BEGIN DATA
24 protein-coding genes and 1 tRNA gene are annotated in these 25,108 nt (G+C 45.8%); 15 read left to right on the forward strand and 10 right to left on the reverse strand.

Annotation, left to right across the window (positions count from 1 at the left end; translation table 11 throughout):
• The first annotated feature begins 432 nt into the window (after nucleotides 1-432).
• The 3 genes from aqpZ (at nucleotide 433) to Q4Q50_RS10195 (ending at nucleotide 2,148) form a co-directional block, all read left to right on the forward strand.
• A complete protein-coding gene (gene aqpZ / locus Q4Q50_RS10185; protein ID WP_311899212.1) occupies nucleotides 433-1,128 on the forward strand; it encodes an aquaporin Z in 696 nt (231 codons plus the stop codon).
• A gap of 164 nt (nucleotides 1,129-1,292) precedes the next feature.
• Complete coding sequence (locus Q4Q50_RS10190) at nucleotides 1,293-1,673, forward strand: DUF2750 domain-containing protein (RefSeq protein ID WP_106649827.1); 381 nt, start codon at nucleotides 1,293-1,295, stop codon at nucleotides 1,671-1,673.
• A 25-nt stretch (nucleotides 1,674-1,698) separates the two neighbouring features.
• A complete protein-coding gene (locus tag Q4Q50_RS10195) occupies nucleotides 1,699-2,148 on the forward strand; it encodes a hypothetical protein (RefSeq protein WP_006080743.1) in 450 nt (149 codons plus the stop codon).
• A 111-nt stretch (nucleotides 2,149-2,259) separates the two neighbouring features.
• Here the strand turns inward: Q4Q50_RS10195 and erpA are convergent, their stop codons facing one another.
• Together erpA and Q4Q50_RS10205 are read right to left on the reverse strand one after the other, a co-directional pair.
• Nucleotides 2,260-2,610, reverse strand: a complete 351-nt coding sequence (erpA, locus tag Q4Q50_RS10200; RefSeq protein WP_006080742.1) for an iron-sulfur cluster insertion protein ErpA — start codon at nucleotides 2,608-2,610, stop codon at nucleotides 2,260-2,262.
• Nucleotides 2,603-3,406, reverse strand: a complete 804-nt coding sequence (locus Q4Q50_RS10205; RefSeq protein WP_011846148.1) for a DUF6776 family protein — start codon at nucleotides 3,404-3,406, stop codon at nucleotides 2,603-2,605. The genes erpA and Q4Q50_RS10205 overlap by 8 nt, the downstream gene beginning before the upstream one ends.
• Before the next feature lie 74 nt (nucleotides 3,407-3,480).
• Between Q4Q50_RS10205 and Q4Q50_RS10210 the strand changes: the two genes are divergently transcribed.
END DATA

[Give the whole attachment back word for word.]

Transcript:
24 protein-coding genes and 1 tRNA gene are annotated in these 25,108 nt (G+C 45.8%); 15 read left to right on the forward strand and 10 right to left on the reverse strand.

Annotation, left to right across the window (positions count from 1 at the left end; translation table 11 throughout):
• The first annotated feature begins 432 nt into the window (after nucleotides 1-432).
• The 3 genes from aqpZ (at nucleotide 433) to Q4Q50_RS10195 (ending at nucleotide 2,148) form a co-directional block, all read left to right on the forward strand.
• A complete protein-coding gene (gene aqpZ / locus Q4Q50_RS10185; protein ID WP_311899212.1) occupies nucleotides 433-1,128 on the forward strand; it encodes an aquaporin Z in 696 nt (231 codons plus the stop codon).
• A gap of 164 nt (nucleotides 1,129-1,292) precedes the next feature.
• Complete coding sequence (locus Q4Q50_RS10190) at nucleotides 1,293-1,673, forward strand: DUF2750 domain-containing protein (RefSeq protein ID WP_106649827.1); 381 nt, start codon at nucleotides 1,293-1,295, stop codon at nucleotides 1,671-1,673.
• A 25-nt stretch (nucleotides 1,674-1,698) separates the two neighbouring features.
• A complete protein-coding gene (locus tag Q4Q50_RS10195) occupies nucleotides 1,699-2,148 on the forward strand; it encodes a hypothetical protein (RefSeq protein WP_006080743.1) in 450 nt (149 codons plus the stop codon).
• A 111-nt stretch (nucleotides 2,149-2,259) separates the two neighbouring features.
• Here the strand turns inward: Q4Q50_RS10195 and erpA are convergent, their stop codons facing one another.
• Together erpA and Q4Q50_RS10205 are read right to left on the reverse strand one after the other, a co-directional pair.
• Nucleotides 2,260-2,610, reverse strand: a complete 351-nt coding sequence (erpA, locus tag Q4Q50_RS10200; RefSeq protein WP_006080742.1) for an iron-sulfur cluster insertion protein ErpA — start codon at nucleotides 2,608-2,610, stop codon at nucleotides 2,260-2,262.
• Nucleotides 2,603-3,406, reverse strand: a complete 804-nt coding sequence (locus Q4Q50_RS10205; RefSeq protein WP_011846148.1) for a DUF6776 family protein — start codon at nucleotides 3,404-3,406, stop codon at nucleotides 2,603-2,605. The genes erpA and Q4Q50_RS10205 overlap by 8 nt, the downstream gene beginning before the upstream one ends.
• Before the next feature lie 74 nt (nucleotides 3,407-3,480).
• Between Q4Q50_RS10205 and Q4Q50_RS10210 the strand changes: the two genes are divergently transcribed.